Jonathan Tippett, from Vancouver, Canada, has always been fascinated by the dynamic between humans and machines.

This is what led him to design and build the largest tetrapod exo-skeleton, which he named PROSTHESIS.

PROSTHESIS measures 3.96 m (12 ft 11 in) tall, 5.1 m (16 ft 8 in) long and 5.51 m (18 ft 1 in) wide.

"I wanted to build a machine that celebrated the age-old pursuit of physical mastery and human skill. I combined it with modern technology to create an entirely new sport" - Jonathan Tippett

The exo-skeleton’s body and legs are made from 1,600 kg (3,527 lb) of Chromoly steel tubing, a high-performance material typically used in aerospace and racing car industry.

But how does this behemoth operate?

“The heart of the machine is a 96 volt 36 kWh lithium-ion battery pack, custom engineered,” Jonathan explained.

Jonathan Tippett

“That runs two AC electric motors which drive two hydraulic pumps and provide fluid flow to the hydraulic cylinders which put out as much as 12000 pounds of force each.”

The machine can’t operate without a pilot inside, connecting the high-power hydraulics to the highly sensitive control system in the exo-frame.

“The construction process was super intense. We built the entire machine in less than a year and have been testing it for three years since then,” Jonathan said.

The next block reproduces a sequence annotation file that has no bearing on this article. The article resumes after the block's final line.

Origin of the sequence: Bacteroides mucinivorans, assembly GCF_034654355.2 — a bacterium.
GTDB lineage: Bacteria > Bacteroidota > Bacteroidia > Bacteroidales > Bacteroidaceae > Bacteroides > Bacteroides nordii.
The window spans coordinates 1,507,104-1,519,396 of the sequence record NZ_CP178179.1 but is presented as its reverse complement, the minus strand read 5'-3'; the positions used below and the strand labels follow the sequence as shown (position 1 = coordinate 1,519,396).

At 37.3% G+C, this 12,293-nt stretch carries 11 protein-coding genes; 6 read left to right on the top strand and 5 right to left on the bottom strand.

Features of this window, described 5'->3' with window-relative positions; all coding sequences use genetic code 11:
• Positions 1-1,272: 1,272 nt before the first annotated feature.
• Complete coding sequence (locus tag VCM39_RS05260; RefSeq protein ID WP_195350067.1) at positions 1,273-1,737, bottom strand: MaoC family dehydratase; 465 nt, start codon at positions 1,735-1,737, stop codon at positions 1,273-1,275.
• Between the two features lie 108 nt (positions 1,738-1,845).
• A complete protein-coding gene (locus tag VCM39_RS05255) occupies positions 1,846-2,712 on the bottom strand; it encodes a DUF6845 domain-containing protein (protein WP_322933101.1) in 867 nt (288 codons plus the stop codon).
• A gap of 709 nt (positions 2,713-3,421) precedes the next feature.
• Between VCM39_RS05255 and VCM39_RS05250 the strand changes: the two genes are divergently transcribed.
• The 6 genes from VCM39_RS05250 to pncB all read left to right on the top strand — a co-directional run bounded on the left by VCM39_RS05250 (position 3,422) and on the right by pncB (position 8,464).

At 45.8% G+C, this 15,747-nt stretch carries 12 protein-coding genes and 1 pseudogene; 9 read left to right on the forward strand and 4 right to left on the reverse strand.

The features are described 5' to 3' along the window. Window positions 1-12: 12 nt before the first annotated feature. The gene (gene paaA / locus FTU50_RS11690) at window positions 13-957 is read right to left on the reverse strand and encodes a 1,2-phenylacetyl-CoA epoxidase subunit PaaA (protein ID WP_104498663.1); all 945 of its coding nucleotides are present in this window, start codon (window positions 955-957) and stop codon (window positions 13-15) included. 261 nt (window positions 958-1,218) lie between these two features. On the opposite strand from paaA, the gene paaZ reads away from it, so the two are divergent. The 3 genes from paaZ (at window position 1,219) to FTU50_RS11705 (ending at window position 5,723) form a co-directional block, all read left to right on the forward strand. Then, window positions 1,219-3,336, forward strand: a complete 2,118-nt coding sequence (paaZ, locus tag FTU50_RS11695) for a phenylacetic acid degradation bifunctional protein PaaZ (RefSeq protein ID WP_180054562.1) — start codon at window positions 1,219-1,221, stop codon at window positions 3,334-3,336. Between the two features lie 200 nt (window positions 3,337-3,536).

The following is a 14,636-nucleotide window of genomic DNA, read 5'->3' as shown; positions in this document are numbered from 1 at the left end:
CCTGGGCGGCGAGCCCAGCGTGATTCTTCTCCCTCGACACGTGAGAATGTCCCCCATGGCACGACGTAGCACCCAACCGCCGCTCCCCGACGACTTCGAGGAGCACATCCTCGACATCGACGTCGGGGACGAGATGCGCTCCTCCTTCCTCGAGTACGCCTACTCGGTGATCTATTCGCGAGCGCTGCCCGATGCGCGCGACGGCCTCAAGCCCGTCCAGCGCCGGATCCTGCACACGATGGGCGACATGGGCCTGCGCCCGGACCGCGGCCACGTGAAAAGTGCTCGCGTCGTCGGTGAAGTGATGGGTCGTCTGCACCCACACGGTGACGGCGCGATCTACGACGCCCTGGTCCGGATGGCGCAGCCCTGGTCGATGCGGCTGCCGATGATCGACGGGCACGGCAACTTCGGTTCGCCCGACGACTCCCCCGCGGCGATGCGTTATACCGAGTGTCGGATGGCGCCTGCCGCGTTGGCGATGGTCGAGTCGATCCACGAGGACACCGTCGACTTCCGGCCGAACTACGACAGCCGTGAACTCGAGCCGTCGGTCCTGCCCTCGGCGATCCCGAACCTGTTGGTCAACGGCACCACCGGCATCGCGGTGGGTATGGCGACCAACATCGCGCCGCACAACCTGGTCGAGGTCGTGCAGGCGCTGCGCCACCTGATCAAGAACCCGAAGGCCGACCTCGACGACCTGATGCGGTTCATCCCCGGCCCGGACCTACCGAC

Jonathan has devoted, in total, 13 years of his life creating this giant, rideable off-road racing exo-skeleton.

Despite spending so much time on the project, PROSTHESIS is very much a first prototype, and Jonathan is keen to make a smaller, lighter version next.

Becoming a Guinness World Records title holder is such an exciting privilege. When I was a kid I used to go through the book and leaf through every single page in awe, dreaming of what it would be like to be a record title holder. I did not set out to be a record title holder, but it's really gratifying, not just for me but for the entire team. 

Check out another human controlled walking machine, the largest rideable hexapod